I was born in India, but my family migrated to the United States when I was about one year old. Ever since, I’ve been back to India several times. I’ve lived in my grandparents’ house, showered with a bucket, chased street dogs away, embraced black outs, and survived quite normally in a third-world environment despite my first-world upbringing. I know the drill when it comes to unbearable heat and hordes of mosquitoes lining up to attack you. So I was ready for Ghana.
What I didn’t know is that Ghana and India are one and the same.
As soon as I stepped off the plane (not onto a jetway, but onto a movable staircase just like in India), I felt the heat and humidity right away. The first thing I noticed after being slapped by the heat was the smell. It smelled like India. It smelled like petroleum and overpollution and smoke. That sounds like a bad thing, but to me, it’s nostalgic. The airport even smells like the newly-cleaned tile smell in Netaji Subhas Chandra Bose International Airport.
How do I even begin to explain how crazy this is? The paved-but-not-really-paved roads are the same. The bad driving is the same. The food that Auntie Anne is serving us is the same. Even the use of the words “aunty” and “uncle” for non-relatives is the same.
I swear I’ve been here before.
The light soup of Ghana is like the jhol of my mom’s goat curry. The water sachets are identical in both countries. The way you negotiate prices with Ghanaian and Indian taxi drivers is an overlapping skill. The fish comes with bones in it, and when I told my mom, she said, “Now aren’t you glad I taught you how to eat fish properly?”
William, one of my very close friends, is on this trip with me. And he’s from here. So every time I see something familiar, I point it out to him. So we’ve come to the conclusion that our Motherlands are equivalent.
One night we were all at dinner. Our conversation steered toward Ghanaian cloth, which is a very hot commodity as I have learned. We were talking about the different styles: Angelina, wax print, Kente. And then Dr. Bowles said the word “batik.”
Something clicked in my head. A few gears started churning. And, at the same time, Dr. Bowles and I both said, “Tie-dye.” The same word, “batik,” is used in India for the same style of fabric. Ghanaian Batik and Indian Batik are shown below, respectively.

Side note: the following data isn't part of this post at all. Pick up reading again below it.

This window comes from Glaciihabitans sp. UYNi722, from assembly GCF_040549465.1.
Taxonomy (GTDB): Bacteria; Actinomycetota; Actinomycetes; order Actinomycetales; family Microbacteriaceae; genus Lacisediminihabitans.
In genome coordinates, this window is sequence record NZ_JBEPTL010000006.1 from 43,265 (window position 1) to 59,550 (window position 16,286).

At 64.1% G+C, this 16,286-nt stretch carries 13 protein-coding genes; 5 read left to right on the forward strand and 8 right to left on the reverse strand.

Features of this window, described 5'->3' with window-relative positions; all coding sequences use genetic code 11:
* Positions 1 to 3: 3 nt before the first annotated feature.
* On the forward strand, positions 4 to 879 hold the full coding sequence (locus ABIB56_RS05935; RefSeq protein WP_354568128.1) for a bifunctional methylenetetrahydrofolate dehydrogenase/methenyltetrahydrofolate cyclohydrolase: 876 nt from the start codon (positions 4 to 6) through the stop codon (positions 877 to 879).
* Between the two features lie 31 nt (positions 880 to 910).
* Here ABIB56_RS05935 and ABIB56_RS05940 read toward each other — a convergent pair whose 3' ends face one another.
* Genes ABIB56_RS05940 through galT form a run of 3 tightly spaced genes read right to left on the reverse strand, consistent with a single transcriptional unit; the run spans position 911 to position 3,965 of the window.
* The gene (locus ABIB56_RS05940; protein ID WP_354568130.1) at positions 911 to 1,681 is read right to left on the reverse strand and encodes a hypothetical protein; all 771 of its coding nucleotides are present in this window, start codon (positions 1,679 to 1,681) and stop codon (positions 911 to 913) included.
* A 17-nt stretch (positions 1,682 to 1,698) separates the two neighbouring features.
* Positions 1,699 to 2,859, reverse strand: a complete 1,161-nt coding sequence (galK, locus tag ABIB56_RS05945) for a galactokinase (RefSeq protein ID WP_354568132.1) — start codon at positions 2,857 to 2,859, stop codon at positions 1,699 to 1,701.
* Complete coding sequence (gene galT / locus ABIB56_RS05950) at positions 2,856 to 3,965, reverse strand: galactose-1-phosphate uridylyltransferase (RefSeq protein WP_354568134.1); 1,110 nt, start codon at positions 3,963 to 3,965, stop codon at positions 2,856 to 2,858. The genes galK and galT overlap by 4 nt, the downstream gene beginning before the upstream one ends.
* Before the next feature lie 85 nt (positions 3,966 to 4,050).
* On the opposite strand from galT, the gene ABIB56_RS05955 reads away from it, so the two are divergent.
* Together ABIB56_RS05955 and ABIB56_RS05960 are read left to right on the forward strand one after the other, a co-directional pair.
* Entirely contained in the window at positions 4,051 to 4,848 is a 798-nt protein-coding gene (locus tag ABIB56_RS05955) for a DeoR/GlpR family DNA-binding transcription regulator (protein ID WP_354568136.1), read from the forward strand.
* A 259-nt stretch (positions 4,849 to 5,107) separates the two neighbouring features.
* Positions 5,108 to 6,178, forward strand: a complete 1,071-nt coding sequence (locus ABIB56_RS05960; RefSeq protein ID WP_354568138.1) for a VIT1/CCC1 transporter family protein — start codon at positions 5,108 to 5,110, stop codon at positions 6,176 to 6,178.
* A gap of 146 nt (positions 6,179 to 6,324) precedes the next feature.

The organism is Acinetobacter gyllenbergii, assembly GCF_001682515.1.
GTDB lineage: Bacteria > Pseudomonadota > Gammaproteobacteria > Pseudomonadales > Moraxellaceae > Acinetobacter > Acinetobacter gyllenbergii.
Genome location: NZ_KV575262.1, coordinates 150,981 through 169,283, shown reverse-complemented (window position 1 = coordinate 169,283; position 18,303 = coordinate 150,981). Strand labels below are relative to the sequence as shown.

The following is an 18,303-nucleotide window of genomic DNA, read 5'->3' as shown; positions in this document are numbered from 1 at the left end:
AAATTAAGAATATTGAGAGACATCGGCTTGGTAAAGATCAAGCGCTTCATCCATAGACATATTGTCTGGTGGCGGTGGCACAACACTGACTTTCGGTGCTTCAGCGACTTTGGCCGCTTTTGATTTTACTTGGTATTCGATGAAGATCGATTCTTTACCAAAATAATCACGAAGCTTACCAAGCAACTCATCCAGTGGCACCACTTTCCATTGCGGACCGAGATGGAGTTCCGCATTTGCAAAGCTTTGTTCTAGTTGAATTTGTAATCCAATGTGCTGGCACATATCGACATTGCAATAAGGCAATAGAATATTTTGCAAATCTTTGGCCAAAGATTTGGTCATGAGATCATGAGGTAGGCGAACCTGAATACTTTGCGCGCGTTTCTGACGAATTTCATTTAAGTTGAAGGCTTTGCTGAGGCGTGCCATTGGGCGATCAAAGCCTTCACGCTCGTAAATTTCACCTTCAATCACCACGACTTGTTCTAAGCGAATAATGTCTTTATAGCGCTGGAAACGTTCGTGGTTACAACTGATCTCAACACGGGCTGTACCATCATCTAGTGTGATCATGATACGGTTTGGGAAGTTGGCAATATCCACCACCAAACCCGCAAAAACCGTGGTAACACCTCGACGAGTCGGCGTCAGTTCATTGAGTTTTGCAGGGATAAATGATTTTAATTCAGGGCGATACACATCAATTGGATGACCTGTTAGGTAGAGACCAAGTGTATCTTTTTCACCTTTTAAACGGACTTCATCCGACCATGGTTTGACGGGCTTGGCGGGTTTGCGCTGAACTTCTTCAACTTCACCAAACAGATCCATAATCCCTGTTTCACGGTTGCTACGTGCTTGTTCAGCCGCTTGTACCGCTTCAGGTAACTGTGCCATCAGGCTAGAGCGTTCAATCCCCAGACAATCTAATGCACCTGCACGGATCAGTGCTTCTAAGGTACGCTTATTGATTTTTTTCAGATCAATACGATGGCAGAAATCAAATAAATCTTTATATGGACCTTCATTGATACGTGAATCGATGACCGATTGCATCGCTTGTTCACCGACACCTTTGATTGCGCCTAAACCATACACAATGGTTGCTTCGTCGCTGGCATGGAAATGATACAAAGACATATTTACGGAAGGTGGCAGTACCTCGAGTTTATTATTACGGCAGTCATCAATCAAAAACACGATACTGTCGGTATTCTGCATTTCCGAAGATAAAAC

During class, Dr. Abane was explaining the social organization of Ghanaian community. It emphasizes lineages. Then she mentioned marriages. I swear, I could have predicted what she was going to say.
“Marriage is not between two individuals, but between two lineages.”
“Love is not a requirement for marriage. It can come afterwards.” However, I’ve always heard it as “Love comes after marriage,” but it’s the same concept.
Someone raised their hand and asked Dr. Abane if this was basically an arranged marriage. Dr. Abane disagreed. She said that people can find their own partner and they can be married after the suitor’s lineage is examined for flaws such as mental illness and crime. This is the slight difference between Ghana and India. In traditional society in India (India is modernizing, and the youth are participating in more love marriages), there is no chance of any activity remotely related to dating. The process of arranging a marriage is usually strenuous and demeaning towards women as men seem to choose their wives based on looks, educational background, and ability to cook food. In Ghana, there is an acceptance of public displays of affection which I’m not used to back in India.
I was shocked at the fact that I was shocked about the openness of Ghanaian couples. I mean, I’m used to seeing PDA in the United States so I didn’t know why. But it became very easy to appreciate the couples holding hands while walking down the street or the endless efforts of the college boys trying to impress someone who caught their eye.
Despite this important difference, I have found familiarity in this country. Even if I’m just learning about their history, language, and culture, I feel like I can identify with their way of living. I feel like I can understand the colonial history and the persistence of cultural collectivism. I’ve “survived” my first week here, but I don’t think it was too difficult. I’m excited to see what other connections I can make with my own culture because even if it is a strange case of déjà vu, I kinda like it.